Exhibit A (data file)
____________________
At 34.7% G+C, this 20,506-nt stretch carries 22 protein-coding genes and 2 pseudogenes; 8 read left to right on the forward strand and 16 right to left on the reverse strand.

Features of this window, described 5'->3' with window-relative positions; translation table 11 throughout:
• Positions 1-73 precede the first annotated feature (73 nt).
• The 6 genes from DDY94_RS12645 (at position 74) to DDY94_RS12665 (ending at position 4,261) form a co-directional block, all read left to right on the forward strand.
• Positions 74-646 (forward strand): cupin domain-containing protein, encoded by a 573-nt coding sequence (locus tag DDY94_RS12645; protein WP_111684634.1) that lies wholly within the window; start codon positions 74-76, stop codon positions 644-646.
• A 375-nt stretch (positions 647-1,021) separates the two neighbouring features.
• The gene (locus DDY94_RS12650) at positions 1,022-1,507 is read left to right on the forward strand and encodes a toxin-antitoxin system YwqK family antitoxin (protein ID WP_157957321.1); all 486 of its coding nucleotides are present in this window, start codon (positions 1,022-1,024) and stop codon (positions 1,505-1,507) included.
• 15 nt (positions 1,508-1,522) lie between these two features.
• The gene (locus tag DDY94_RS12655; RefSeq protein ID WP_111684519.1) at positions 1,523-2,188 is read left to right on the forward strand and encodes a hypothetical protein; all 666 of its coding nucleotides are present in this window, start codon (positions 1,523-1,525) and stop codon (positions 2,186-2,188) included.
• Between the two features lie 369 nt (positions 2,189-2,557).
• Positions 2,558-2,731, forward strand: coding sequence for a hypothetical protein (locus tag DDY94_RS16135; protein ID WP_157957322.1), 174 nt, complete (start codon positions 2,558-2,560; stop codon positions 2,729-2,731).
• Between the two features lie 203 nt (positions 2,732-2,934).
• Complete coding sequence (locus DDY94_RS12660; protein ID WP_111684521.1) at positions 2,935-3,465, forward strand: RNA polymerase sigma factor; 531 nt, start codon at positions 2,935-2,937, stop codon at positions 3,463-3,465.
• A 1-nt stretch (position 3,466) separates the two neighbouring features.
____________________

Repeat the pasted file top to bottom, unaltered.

At 34.7% G+C, this 20,506-nt stretch carries 22 protein-coding genes and 2 pseudogenes; 8 read left to right on the forward strand and 16 right to left on the reverse strand.

Features of this window, described 5'->3' with window-relative positions; translation table 11 throughout:
• Positions 1-73 precede the first annotated feature (73 nt).
• The 6 genes from DDY94_RS12645 (at position 74) to DDY94_RS12665 (ending at position 4,261) form a co-directional block, all read left to right on the forward strand.
• Positions 74-646 (forward strand): cupin domain-containing protein, encoded by a 573-nt coding sequence (locus tag DDY94_RS12645; protein WP_111684634.1) that lies wholly within the window; start codon positions 74-76, stop codon positions 644-646.
• A 375-nt stretch (positions 647-1,021) separates the two neighbouring features.
• The gene (locus DDY94_RS12650) at positions 1,022-1,507 is read left to right on the forward strand and encodes a toxin-antitoxin system YwqK family antitoxin (protein ID WP_157957321.1); all 486 of its coding nucleotides are present in this window, start codon (positions 1,022-1,024) and stop codon (positions 1,505-1,507) included.
• 15 nt (positions 1,508-1,522) lie between these two features.
• The gene (locus tag DDY94_RS12655; RefSeq protein ID WP_111684519.1) at positions 1,523-2,188 is read left to right on the forward strand and encodes a hypothetical protein; all 666 of its coding nucleotides are present in this window, start codon (positions 1,523-1,525) and stop codon (positions 2,186-2,188) included.
• Between the two features lie 369 nt (positions 2,189-2,557).
• Positions 2,558-2,731, forward strand: coding sequence for a hypothetical protein (locus tag DDY94_RS16135; protein ID WP_157957322.1), 174 nt, complete (start codon positions 2,558-2,560; stop codon positions 2,729-2,731).
• Between the two features lie 203 nt (positions 2,732-2,934).
• Complete coding sequence (locus DDY94_RS12660; protein ID WP_111684521.1) at positions 2,935-3,465, forward strand: RNA polymerase sigma factor; 531 nt, start codon at positions 2,935-2,937, stop codon at positions 3,463-3,465.
• A 1-nt stretch (position 3,466) separates the two neighbouring features.